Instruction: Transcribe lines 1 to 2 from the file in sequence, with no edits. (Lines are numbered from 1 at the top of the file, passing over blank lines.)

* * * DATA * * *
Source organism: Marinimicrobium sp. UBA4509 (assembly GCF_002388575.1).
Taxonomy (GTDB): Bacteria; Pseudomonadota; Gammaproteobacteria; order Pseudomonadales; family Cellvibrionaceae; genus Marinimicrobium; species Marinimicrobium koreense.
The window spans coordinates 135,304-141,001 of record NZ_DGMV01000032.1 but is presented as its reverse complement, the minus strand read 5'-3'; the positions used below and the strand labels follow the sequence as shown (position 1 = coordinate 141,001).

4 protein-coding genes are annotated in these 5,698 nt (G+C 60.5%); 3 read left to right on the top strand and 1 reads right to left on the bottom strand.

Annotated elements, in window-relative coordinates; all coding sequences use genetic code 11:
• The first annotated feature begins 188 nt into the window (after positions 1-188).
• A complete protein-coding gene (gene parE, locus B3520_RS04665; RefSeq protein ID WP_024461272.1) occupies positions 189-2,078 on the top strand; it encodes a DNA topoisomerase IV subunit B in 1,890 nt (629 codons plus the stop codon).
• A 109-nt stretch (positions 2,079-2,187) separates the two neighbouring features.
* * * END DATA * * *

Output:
Source organism: Marinimicrobium sp. UBA4509 (assembly GCF_002388575.1).
Taxonomy (GTDB): Bacteria; Pseudomonadota; Gammaproteobacteria; order Pseudomonadales; family Cellvibrionaceae; genus Marinimicrobium; species Marinimicrobium koreense.